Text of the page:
Origins of the Scottish Surname of Hope - Section 10
10. Hope Family Tartan
Until very recent times the control and Register of Tartans was in the hands of competing private organisations resulting in a very unsatisfactory situation. This has now been taken in hand by the Scottish Government and the Register has been taken out of private hands and is now under the wing of the National Archives of Scotland and is available on line at http://www.tartanregister.gov.uk. Enter "Hope" in the searchbox and you should get a selection of nine tartans. Previously the tartan shown below was known as the Hope tartan but as indicated on the above Tartan Register this tartan is in fact the tartan of the Hopetoun branch and is a Corporate tartan. This is the tartan worn by the guides at Hopetoun House. The very distinctive feature of this tartan is the double yellow vertical and horizontal lines.
The caption on the above example is incorrect and the fact is that there is no Hope Family Tartan per se.
Tartan is a Scottish Higland phenomenon and it was only in the nineteenth century, thanks mainly to Queen Victoria herself, that Victorian fashion created the need for all clans to have a tartan resulting in tartan now being a present day icon of Scottish identity and of course now embraced by the Scottish tourist industry. The Scottish Border Clans however embraced this culture with varying degrees of non interest. They were proud of their Reiving heritage and being Riding Clans. The attire for being in the saddle all day was certainly not a kilt.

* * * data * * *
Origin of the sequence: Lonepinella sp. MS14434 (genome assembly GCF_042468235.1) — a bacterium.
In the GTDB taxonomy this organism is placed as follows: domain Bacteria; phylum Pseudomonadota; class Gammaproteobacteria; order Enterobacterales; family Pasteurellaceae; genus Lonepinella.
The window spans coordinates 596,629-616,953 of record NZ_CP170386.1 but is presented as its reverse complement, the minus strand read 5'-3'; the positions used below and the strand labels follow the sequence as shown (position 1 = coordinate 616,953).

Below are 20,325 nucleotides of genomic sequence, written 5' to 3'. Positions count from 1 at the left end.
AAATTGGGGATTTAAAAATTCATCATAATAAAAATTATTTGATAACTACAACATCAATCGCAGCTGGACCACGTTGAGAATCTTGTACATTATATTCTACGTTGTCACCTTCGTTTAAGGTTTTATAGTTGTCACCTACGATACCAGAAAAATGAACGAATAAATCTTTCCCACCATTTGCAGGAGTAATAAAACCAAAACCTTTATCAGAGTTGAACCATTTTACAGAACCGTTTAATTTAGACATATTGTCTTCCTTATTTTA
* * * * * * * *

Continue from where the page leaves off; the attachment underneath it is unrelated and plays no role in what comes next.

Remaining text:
There is a distinction between wearing a tartan and wearing a kilt. This nicety is clearly defined in the uniform of the regiment - The Kings Own Scottish Borderers (K.O.S.B.). Here the regiment wear tartan trews (trousers) of the Leslie tartan. The drummers of the pipeband also wear trews but the pipers wear kilts of Stewart tartan - a gracious nod towards the pipes highland heritage.
The Clan Hope Society at http://www.clanhope.org have chosen one of the Hope-Vere tartans namely Hope-Vere/Weir #2 as the society tartan. This can be seen to good effect on the photograph page of the website. The Hope-Vere family are a branch of the Hopetoun family and are descended from Charles Hope (1710-1791) a brother of John Hope, 2nd Earl of Hopetoun. A basic family tree showing the connections between the Craighall, Hopetoun, Hope-Vere and Hope-Johnstone families is below. For a more comprehensive tree there is one on the Edinburgh Hopes page.
Continue to Section 11. Craighall Castle
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